Djokovic included in Australian Open draw despite visa situation uncertain
World tennis number 1 Novak Djokovic was included in the official Australian Open draw on Thursday, although it remains uncertain whether the government will revoke the seed’s visa for the second time.
Immigration Minister Alex Hawke is evaluating the exercise of his discretion to revoke Djokovic’s visa over concerns over the superstar’s medical exemption from Australia’s COVID-19 vaccination requirements.
Djokovic, who was training at Rod Laver Arena earlier on Thursday, has drawn fellow Serbian Miomir Kecmanovic for his first-round match, which is scheduled to be played on Monday or Tuesday.
The organizers had delayed the official draw by more than an hour, without explanation.
Djokovic, a vaccine skeptic, fueled widespread anger in Australia last week when he announced he was traveling to Melbourne for the Australian Open with a medical exemption from the requirements for visitors are vaccinated against COVID-19.
Upon arrival, Australian border force officials ruled that his exemption was invalid and he was held with asylum seekers in a migrant detention hotel for several days.
A court on Monday allowed him to stay on the grounds that officials had been “unreasonable” in the way they handled his interview during a seven-hour process in the middle of the night.
The Australian government, which has garnered strong support at home for its strong stance on border security before and during the pandemic, must now decide whether to let Djokovic stay and bid for a record-breaking 21st major title.
Prime Minister Scott Morrison declined to comment on Djokovic’s visa on Thursday.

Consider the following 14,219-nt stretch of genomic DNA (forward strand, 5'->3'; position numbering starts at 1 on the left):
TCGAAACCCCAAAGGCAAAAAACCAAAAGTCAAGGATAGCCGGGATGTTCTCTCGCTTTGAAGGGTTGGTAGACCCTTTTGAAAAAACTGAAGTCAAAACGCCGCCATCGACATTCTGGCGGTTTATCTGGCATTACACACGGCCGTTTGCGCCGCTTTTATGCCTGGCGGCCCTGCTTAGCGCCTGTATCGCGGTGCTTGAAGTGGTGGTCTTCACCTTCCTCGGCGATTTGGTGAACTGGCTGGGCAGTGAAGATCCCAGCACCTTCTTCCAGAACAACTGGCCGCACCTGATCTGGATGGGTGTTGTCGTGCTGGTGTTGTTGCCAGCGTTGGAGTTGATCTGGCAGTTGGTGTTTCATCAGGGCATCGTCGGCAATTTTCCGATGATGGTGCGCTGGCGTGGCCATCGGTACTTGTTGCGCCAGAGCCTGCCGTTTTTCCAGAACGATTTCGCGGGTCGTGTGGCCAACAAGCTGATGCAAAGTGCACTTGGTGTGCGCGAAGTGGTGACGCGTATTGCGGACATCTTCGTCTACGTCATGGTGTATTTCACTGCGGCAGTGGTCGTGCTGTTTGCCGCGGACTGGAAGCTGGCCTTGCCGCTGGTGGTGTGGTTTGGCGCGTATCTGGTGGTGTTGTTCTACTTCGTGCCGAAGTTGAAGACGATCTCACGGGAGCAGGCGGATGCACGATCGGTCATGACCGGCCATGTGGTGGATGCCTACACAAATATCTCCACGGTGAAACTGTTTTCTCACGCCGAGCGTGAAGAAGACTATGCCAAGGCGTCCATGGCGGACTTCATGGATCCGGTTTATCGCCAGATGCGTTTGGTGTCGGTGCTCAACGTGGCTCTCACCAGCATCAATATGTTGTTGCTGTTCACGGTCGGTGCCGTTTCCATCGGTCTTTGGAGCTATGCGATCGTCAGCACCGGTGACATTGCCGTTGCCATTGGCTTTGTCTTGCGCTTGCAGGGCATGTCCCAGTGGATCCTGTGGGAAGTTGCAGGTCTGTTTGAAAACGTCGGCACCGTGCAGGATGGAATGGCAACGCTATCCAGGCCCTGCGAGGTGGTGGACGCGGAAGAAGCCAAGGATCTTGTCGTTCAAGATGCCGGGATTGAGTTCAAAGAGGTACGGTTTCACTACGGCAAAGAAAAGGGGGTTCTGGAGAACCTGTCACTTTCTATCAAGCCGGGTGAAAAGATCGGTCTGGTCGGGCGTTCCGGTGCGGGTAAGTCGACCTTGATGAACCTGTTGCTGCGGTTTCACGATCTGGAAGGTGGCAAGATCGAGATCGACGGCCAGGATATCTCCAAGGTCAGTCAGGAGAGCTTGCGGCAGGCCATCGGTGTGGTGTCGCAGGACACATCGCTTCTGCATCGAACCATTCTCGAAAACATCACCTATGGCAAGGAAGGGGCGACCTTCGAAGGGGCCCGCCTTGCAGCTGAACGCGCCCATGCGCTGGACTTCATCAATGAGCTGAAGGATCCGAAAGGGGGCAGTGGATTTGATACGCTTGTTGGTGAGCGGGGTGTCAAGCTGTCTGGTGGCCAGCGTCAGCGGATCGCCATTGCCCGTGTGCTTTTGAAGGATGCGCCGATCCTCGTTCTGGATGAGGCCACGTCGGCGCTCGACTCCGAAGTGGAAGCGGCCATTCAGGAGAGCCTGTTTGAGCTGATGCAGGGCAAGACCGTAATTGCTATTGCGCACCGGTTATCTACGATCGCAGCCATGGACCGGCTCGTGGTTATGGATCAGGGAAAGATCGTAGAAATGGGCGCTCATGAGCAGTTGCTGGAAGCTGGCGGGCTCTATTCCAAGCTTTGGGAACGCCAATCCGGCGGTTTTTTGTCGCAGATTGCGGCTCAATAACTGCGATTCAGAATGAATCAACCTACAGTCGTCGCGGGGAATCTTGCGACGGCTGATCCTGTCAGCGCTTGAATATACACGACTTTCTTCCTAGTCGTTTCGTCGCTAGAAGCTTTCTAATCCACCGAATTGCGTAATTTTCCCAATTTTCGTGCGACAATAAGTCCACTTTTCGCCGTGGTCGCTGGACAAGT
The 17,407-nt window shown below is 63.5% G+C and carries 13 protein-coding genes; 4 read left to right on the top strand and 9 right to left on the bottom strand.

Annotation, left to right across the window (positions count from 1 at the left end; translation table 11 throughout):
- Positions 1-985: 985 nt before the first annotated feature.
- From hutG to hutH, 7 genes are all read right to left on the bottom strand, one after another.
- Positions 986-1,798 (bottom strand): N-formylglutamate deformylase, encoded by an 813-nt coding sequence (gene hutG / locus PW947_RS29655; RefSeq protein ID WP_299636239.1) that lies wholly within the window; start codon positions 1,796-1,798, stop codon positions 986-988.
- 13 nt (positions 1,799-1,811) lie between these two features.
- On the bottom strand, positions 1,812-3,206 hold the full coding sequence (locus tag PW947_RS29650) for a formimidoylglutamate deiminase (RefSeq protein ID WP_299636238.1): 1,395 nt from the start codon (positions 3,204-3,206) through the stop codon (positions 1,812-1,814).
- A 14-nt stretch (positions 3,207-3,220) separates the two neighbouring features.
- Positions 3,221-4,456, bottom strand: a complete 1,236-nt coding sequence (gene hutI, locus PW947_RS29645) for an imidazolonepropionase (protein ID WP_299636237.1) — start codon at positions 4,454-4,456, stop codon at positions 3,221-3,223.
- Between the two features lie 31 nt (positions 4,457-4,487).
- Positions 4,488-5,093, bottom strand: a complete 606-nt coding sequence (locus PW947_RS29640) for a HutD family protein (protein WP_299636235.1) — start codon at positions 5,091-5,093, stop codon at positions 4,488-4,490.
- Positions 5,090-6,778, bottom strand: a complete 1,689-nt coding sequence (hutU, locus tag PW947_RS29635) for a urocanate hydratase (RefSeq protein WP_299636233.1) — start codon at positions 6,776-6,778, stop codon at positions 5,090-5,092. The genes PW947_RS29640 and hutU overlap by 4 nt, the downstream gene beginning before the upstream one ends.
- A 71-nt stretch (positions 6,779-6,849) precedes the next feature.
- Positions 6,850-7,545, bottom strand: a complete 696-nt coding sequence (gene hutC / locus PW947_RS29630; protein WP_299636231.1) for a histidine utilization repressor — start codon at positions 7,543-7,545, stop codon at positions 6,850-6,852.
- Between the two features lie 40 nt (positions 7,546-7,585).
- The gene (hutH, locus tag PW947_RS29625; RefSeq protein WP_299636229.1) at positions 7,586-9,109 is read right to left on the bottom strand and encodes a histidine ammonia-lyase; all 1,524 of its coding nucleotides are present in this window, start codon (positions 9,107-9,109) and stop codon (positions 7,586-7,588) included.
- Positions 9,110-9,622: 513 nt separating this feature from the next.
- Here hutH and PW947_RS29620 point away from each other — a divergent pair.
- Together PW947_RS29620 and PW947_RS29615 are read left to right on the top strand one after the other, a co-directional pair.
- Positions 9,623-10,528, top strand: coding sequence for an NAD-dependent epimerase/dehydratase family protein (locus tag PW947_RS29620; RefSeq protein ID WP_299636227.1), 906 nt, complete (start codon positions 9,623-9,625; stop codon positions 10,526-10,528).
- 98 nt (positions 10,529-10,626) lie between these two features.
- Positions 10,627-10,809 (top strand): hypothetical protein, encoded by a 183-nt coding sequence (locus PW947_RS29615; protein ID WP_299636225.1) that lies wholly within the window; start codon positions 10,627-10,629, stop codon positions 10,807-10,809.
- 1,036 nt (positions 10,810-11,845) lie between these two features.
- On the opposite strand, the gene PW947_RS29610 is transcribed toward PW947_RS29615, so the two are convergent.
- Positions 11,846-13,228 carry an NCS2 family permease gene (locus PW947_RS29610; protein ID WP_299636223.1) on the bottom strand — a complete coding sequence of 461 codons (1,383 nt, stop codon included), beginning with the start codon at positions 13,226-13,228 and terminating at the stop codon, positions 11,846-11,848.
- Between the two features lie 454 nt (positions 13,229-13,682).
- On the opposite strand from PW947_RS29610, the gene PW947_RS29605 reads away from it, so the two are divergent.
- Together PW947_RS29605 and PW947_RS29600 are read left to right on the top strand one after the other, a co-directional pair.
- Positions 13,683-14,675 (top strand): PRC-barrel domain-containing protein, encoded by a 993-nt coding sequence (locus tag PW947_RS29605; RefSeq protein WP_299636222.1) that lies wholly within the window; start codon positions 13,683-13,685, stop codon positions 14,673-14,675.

Errors on Djokovic’s side
Djokovic’s case was not helped by an error in his entry declaration, where the box indicating that he had not traveled overseas in the two weeks prior to his departure for Australia was checked.
In fact, he had been to Spain from Serbia.
Djokovic, 34, attributed the error to his agent and admitted that he also should have postponed an interview and photoshoot for a French newspaper on December 18 when he was infected with COVID-19.
WATCH | Human error to blame, Djokovic says of an inaccurate travel document:
Fans, including many Serbian Australians, gave him loud support during his detention, anti-vaccines hailed him as a hero, and his family described him as a champion of individual rights.
But Djokovic can face hostility from the crowd if he comes out on the pitch.
There is widespread anger at the saga among Australians, who have a 90% vaccination rate among adults and are battling a wave of the Omicron variant after suffering some of the world’s longest lockdowns aimed at curbing the pandemic.
There can also be resentment in the locker room, where all but three of the top 100 men are vaccinated.
Great tennis player Martina Navratilova told Australian TV that Djokovic should “suck her off” and go home.
“Ultimately, sometimes your personal beliefs need to be replaced with what is good for the greater good, for those around you, for your peers,” she told Seven’s Sunrise Program. “You have two choices, get the shot or just don’t play.”
WATCH | Djokovic allowed to stay in Australia, for now: